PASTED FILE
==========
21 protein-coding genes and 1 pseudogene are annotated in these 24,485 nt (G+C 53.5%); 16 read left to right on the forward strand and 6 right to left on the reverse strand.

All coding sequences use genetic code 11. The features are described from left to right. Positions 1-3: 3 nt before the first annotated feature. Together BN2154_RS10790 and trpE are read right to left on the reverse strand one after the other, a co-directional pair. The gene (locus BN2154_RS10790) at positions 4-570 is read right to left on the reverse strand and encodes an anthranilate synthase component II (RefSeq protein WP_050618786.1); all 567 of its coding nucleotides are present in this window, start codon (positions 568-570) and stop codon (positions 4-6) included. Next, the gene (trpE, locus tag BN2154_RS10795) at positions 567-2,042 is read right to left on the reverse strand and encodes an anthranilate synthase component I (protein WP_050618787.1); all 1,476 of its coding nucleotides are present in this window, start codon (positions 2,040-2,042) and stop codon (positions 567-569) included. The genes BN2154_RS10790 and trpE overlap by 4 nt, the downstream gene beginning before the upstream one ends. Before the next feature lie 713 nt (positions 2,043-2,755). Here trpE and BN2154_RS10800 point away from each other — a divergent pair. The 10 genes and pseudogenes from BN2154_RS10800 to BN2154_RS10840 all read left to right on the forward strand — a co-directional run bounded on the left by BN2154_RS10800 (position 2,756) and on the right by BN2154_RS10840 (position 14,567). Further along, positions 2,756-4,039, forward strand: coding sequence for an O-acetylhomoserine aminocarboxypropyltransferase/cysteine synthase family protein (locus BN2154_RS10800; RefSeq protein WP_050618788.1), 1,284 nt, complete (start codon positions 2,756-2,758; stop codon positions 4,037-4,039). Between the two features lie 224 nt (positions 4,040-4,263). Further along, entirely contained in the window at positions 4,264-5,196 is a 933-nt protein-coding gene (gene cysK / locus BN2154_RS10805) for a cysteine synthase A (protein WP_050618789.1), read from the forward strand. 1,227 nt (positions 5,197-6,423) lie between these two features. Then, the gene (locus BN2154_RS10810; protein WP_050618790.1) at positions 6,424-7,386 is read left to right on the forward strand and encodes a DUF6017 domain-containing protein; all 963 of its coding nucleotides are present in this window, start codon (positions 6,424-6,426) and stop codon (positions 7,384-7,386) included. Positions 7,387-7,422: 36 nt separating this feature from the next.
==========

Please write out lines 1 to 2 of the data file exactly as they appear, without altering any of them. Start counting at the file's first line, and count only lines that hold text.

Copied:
21 protein-coding genes and 1 pseudogene are annotated in these 24,485 nt (G+C 53.5%); 16 read left to right on the forward strand and 6 right to left on the reverse strand.

All coding sequences use genetic code 11. The features are described from left to right. Positions 1-3: 3 nt before the first annotated feature. Together BN2154_RS10790 and trpE are read right to left on the reverse strand one after the other, a co-directional pair. The gene (locus BN2154_RS10790) at positions 4-570 is read right to left on the reverse strand and encodes an anthranilate synthase component II (RefSeq protein WP_050618786.1); all 567 of its coding nucleotides are present in this window, start codon (positions 568-570) and stop codon (positions 4-6) included. Next, the gene (trpE, locus tag BN2154_RS10795) at positions 567-2,042 is read right to left on the reverse strand and encodes an anthranilate synthase component I (protein WP_050618787.1); all 1,476 of its coding nucleotides are present in this window, start codon (positions 2,040-2,042) and stop codon (positions 567-569) included. The genes BN2154_RS10790 and trpE overlap by 4 nt, the downstream gene beginning before the upstream one ends. Before the next feature lie 713 nt (positions 2,043-2,755). Here trpE and BN2154_RS10800 point away from each other — a divergent pair. The 10 genes and pseudogenes from BN2154_RS10800 to BN2154_RS10840 all read left to right on the forward strand — a co-directional run bounded on the left by BN2154_RS10800 (position 2,756) and on the right by BN2154_RS10840 (position 14,567). Further along, positions 2,756-4,039, forward strand: coding sequence for an O-acetylhomoserine aminocarboxypropyltransferase/cysteine synthase family protein (locus BN2154_RS10800; RefSeq protein WP_050618788.1), 1,284 nt, complete (start codon positions 2,756-2,758; stop codon positions 4,037-4,039). Between the two features lie 224 nt (positions 4,040-4,263). Further along, entirely contained in the window at positions 4,264-5,196 is a 933-nt protein-coding gene (gene cysK / locus BN2154_RS10805) for a cysteine synthase A (protein WP_050618789.1), read from the forward strand. 1,227 nt (positions 5,197-6,423) lie between these two features. Then, the gene (locus BN2154_RS10810; protein WP_050618790.1) at positions 6,424-7,386 is read left to right on the forward strand and encodes a DUF6017 domain-containing protein; all 963 of its coding nucleotides are present in this window, start codon (positions 6,424-6,426) and stop codon (positions 7,384-7,386) included. Positions 7,387-7,422: 36 nt separating this feature from the next.